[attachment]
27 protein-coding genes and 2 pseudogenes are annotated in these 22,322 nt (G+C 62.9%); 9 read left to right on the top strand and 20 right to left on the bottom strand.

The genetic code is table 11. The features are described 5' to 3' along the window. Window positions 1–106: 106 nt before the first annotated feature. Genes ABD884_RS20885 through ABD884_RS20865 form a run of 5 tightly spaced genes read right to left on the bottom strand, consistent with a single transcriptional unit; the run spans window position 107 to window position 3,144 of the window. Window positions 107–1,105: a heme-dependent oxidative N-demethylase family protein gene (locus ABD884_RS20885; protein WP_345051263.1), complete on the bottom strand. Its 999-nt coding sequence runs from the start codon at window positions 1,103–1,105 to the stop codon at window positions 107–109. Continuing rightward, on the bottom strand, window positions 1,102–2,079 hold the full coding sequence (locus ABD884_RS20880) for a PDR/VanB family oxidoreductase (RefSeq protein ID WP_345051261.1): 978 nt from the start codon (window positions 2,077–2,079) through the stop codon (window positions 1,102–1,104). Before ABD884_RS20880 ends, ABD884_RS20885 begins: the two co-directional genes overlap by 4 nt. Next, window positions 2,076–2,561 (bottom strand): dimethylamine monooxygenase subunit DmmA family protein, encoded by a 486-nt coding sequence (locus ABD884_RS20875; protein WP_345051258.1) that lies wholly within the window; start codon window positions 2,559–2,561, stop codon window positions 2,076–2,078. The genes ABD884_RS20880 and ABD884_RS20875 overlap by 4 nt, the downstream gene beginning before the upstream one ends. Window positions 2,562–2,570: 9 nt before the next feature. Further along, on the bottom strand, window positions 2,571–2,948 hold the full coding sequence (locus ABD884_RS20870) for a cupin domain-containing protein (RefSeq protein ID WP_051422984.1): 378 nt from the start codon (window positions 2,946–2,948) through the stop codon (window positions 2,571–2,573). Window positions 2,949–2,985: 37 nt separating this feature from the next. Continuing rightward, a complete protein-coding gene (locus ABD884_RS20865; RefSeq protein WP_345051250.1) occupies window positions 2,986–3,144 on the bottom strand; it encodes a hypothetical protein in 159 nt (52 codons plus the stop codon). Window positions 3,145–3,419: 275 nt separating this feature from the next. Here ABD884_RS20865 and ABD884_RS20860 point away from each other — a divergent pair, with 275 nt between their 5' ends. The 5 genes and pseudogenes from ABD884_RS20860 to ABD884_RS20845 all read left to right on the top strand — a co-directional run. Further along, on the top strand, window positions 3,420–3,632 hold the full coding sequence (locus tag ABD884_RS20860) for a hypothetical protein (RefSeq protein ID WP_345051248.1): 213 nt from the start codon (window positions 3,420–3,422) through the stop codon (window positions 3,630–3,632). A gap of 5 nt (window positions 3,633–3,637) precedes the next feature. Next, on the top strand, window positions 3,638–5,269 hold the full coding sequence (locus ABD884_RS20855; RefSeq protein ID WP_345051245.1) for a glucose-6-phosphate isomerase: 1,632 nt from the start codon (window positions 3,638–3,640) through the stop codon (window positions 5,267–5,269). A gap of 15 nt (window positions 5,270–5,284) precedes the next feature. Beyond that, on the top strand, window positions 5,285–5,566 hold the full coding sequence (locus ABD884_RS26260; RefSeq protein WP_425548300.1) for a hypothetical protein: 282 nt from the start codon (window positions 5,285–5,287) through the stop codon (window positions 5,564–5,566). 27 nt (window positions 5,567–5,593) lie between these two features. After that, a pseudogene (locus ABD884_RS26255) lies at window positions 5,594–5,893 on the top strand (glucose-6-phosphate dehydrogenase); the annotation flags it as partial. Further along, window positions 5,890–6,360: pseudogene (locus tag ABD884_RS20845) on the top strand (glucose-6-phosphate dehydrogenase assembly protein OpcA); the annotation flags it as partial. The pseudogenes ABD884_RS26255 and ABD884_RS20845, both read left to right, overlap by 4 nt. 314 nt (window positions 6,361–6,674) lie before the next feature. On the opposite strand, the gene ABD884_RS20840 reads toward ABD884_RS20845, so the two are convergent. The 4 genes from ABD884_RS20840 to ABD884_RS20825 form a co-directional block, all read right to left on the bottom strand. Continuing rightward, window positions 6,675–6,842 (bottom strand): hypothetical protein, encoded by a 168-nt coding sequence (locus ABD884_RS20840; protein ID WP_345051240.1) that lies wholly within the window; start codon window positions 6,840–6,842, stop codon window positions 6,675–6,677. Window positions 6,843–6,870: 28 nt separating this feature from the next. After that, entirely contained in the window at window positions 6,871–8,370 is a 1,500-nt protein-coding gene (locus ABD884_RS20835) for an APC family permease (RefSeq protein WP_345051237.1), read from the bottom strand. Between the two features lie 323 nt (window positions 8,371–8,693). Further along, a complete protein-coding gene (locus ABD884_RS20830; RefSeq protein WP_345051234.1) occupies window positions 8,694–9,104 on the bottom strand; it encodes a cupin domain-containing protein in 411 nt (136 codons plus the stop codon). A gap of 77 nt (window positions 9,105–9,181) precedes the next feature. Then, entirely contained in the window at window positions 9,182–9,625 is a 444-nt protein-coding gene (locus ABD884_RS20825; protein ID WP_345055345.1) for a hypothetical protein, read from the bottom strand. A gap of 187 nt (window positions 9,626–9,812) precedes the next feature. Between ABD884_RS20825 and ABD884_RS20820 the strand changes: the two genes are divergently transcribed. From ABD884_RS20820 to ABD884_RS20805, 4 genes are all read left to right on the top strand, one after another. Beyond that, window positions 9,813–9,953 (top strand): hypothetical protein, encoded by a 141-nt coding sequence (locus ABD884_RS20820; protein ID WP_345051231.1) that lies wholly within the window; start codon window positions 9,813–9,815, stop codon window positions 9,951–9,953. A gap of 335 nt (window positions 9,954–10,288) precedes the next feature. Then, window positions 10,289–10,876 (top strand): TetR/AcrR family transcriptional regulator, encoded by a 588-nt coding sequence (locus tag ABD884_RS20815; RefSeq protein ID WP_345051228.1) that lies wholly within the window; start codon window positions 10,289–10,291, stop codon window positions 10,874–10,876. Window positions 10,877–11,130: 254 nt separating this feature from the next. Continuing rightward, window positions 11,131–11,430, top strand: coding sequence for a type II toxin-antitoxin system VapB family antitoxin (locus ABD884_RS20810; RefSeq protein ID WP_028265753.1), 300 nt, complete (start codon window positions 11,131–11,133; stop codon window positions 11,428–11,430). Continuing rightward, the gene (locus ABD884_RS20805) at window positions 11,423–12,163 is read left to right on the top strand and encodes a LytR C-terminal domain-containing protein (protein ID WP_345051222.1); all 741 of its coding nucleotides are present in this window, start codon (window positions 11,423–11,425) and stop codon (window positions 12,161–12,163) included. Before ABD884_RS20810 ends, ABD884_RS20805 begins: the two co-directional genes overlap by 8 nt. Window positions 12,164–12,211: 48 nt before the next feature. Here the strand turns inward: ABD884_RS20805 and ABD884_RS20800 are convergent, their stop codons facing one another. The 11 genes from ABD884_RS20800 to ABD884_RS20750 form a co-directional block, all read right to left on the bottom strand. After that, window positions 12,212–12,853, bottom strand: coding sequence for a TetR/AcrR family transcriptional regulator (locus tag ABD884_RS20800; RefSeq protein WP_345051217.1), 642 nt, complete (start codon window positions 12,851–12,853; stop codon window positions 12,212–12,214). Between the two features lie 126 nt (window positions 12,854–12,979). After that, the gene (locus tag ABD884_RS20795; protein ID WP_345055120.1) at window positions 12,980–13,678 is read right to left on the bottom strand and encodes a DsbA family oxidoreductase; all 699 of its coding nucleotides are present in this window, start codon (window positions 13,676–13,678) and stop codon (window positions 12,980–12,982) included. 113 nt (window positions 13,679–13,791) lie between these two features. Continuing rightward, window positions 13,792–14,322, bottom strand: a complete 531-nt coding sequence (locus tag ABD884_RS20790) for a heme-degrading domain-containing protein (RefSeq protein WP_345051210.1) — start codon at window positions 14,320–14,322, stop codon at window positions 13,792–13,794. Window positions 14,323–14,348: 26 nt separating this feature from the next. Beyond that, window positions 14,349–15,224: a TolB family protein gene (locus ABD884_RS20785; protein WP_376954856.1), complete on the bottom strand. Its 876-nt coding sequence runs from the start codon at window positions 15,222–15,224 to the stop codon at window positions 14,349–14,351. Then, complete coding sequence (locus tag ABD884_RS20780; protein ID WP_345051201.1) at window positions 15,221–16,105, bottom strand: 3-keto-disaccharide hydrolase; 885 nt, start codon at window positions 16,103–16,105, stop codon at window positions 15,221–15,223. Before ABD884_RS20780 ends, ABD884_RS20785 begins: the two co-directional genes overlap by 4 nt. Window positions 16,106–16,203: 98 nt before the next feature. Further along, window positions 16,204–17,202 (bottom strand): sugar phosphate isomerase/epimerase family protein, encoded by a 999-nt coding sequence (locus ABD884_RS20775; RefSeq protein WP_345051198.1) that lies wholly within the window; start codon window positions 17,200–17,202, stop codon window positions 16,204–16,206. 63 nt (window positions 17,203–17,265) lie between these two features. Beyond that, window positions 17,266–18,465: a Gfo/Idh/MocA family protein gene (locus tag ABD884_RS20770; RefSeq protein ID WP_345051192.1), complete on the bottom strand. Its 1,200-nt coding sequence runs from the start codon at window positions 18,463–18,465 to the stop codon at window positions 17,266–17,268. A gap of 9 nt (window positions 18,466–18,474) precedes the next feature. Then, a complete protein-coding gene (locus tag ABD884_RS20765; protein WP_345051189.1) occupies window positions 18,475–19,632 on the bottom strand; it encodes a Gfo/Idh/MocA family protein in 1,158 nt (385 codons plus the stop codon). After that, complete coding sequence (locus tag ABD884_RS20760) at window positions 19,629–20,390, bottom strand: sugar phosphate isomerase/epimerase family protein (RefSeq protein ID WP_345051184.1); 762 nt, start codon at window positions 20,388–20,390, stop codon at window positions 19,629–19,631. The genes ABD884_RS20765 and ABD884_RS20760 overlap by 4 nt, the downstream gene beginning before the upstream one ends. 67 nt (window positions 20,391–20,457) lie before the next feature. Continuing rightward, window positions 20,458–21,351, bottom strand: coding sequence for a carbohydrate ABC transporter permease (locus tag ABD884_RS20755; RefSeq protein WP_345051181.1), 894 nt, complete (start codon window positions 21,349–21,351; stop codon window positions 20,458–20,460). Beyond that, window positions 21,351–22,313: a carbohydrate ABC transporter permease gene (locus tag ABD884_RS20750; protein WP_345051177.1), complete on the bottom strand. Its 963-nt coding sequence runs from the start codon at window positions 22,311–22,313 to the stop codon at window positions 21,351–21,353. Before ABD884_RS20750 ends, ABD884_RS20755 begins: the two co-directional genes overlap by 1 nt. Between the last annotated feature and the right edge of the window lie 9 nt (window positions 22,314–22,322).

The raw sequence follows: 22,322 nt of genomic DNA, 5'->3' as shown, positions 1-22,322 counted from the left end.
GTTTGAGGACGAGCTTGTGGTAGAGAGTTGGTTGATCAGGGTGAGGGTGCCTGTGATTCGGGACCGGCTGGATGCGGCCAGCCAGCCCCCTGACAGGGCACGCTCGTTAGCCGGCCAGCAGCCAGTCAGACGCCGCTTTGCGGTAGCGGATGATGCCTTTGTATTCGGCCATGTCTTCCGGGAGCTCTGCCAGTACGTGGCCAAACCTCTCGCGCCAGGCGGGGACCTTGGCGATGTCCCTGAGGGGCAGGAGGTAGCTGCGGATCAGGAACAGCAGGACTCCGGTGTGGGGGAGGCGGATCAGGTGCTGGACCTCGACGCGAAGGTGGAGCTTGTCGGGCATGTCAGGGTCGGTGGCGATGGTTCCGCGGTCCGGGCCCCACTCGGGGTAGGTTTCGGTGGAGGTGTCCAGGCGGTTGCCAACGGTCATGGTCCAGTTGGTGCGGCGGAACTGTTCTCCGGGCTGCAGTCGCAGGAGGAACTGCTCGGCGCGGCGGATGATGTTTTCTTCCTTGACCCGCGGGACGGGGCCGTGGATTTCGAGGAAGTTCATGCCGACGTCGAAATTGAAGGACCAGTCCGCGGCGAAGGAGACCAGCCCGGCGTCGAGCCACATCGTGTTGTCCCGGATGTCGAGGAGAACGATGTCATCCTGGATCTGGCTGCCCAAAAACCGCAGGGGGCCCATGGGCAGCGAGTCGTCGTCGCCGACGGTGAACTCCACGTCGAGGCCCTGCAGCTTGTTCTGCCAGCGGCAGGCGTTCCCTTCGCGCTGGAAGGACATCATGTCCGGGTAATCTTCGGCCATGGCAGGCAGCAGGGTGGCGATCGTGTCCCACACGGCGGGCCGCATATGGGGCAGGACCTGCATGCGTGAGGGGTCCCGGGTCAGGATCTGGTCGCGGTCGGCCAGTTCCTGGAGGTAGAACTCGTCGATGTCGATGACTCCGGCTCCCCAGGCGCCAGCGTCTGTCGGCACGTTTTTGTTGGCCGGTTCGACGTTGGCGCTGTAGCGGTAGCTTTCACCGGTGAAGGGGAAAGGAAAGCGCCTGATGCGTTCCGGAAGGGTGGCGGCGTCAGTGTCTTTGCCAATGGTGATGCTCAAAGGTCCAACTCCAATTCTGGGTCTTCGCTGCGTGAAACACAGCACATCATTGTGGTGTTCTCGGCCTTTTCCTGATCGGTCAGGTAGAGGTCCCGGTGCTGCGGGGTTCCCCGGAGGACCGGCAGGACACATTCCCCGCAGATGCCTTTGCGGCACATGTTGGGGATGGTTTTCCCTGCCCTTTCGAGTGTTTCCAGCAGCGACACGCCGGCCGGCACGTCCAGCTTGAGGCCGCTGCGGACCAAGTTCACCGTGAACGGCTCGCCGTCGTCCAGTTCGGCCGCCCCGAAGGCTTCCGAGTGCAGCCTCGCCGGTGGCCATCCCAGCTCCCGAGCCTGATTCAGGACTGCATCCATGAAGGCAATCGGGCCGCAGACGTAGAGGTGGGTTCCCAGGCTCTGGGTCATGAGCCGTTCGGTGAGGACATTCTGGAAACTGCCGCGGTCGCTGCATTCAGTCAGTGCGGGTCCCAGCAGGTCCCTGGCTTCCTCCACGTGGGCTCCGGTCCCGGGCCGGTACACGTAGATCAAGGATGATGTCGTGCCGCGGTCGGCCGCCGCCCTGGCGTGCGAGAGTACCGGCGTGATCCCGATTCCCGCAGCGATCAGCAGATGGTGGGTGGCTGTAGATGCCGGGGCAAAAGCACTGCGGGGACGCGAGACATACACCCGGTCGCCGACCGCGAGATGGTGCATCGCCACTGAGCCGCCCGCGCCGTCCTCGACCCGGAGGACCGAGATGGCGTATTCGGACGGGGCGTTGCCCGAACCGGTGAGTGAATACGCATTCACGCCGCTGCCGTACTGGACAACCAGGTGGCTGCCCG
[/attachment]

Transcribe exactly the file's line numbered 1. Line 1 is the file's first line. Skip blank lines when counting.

27 protein-coding genes and 2 pseudogenes are annotated in these 22,322 nt (G+C 62.9%); 9 read left to right on the top strand and 20 right to left on the bottom strand.